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Respiratory Tract Infections and the Role of Biologically Active Polysaccharides in Their Management and Prevention

Department of Pediatrics, Comenius University in Bratislava, Jessenius Faculty of Medicine in Martin, University Teaching Hospital, Kollarova 2, 036 59 Martin, Slovakia
Department of Pediatrics, P.J. Safarik University, Faculty of Medicine, Children’s Faculty Hospital, Trieda SNP 1, 040 11 Kosice, Slovakia
Authors to whom correspondence should be addressed.
Nutrients 2017, 9(7), 779;
Received: 26 April 2017 / Revised: 5 July 2017 / Accepted: 17 July 2017 / Published: 20 July 2017
(This article belongs to the Special Issue Nutrients, Infectious and Inflammatory Diseases)


Respiratory tract infections (RTIs) are the most common form of infections in every age category. Recurrent respiratory tract infections (RRTIs), a specific form of RTIs, represent a typical and common problem associated with early childhood, causing high indirect and direct costs on the healthcare system. They are usually the consequence of immature immunity in children and high exposure to various respiratory pathogens. Their rational management should aim at excluding other severe chronic diseases associated with increased morbidity (e.g., primary immunodeficiency syndromes, cystic fibrosis, and ciliary dyskinesia) and at supporting maturity of the mucosal immune system. However, RRTIs can also be observed in adults (e.g., during exhausting and stressful periods, chronic inflammatory diseases, secondary immunodeficiencies, or in elite athletes) and require greater attention. Biologically active polysaccharides (e.g., β-glucans) are one of the most studied natural immunomodulators with a pluripotent mode of action and biological activity. According to many studies, they possess immunomodulatory, anti-inflammatory, and anti-infectious activities and therefore could be suggested as an effective part of treating and preventing RTIs. Based on published studies, the application of β-glucans was proven as a possible therapeutic and preventive approach in managing and preventing recurrent respiratory tract infections in children (especially β-glucans from Pleurotus ostreatus), adults (mostly the studies with yeast-derived β-glucans), and in elite athletes (studies with β-glucans from Pleurotus ostreatus or yeast).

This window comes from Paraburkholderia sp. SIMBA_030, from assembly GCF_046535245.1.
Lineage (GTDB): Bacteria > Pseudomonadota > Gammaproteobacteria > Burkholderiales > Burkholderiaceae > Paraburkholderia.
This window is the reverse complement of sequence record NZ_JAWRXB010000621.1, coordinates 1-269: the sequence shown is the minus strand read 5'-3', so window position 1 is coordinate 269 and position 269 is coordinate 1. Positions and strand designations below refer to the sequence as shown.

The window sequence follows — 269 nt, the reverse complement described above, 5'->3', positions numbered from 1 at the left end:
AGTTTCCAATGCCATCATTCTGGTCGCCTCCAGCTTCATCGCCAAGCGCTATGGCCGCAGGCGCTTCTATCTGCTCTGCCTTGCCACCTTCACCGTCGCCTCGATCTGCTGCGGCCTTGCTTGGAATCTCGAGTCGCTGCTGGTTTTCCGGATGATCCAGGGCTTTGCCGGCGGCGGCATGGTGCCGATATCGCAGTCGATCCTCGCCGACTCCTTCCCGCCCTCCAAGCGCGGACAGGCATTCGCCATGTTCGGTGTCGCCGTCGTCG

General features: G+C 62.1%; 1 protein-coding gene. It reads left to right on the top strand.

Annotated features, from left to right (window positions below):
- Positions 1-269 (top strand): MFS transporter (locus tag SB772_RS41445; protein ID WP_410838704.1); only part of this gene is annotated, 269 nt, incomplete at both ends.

1. Recurrent Respiratory Tract Infections and Their Management

Respiratory tract infections (RTIs) represent the most common form of infection at every age. Studies have shown that with increasing age, the incidence of respiratory infection declines. However, in specific age (preschool age) or subject groups (e.g., patients with chronic diseases, immunosuppressive therapy, athletes), the frequency of RTIs is so high that diagnosis of recurrent respiratory tract infections (RRTIs) ought to be discussed. Several possible definitions of RRTIs are in the literature, but the most commonly used are those stated by de Martino et al. (2007). Patients with RRTIs should fulfill at least one of the following criteria: ≥6 respiratory infections per year; ≥1 respiratory infection per month involving the upper airways from September to April; or ≥3 respiratory infections per year involving the lower airways [1]. RRTIs are a specific type of respiratory infection with higher frequency compared to the acceptable and expectable number of RTIs for a particular age group (so-called physiological morbidity). Correct diagnosis of RRTIs can be established after excluding some severe and chronic conditions associated with RRTIs: cystic fibrosis, primary and secondary immunodeficiency syndromes, primary and secondary ciliary dyskinesia syndromes, or congenital anomalies of the respiratory tract. Also, many factors may contribute to higher respiratory morbidity: older siblings of close age and larger families (with increased possibility to get in contact with RTIs), day-care center attendance, prematurity, shortened breast feeding and malnutrition, environmental factors (indoor and outdoor pollution, passive smoking), allergic inflammation (especially in children of risk with allergic, first-degree relatives), chronic focal infections (e.g., adenoid hypertrophy, chronic tonsillitis, sinusitis) or gastroesophageal reflux. In preschoolers, immature mucosal immunity is another important factor [2,3,4].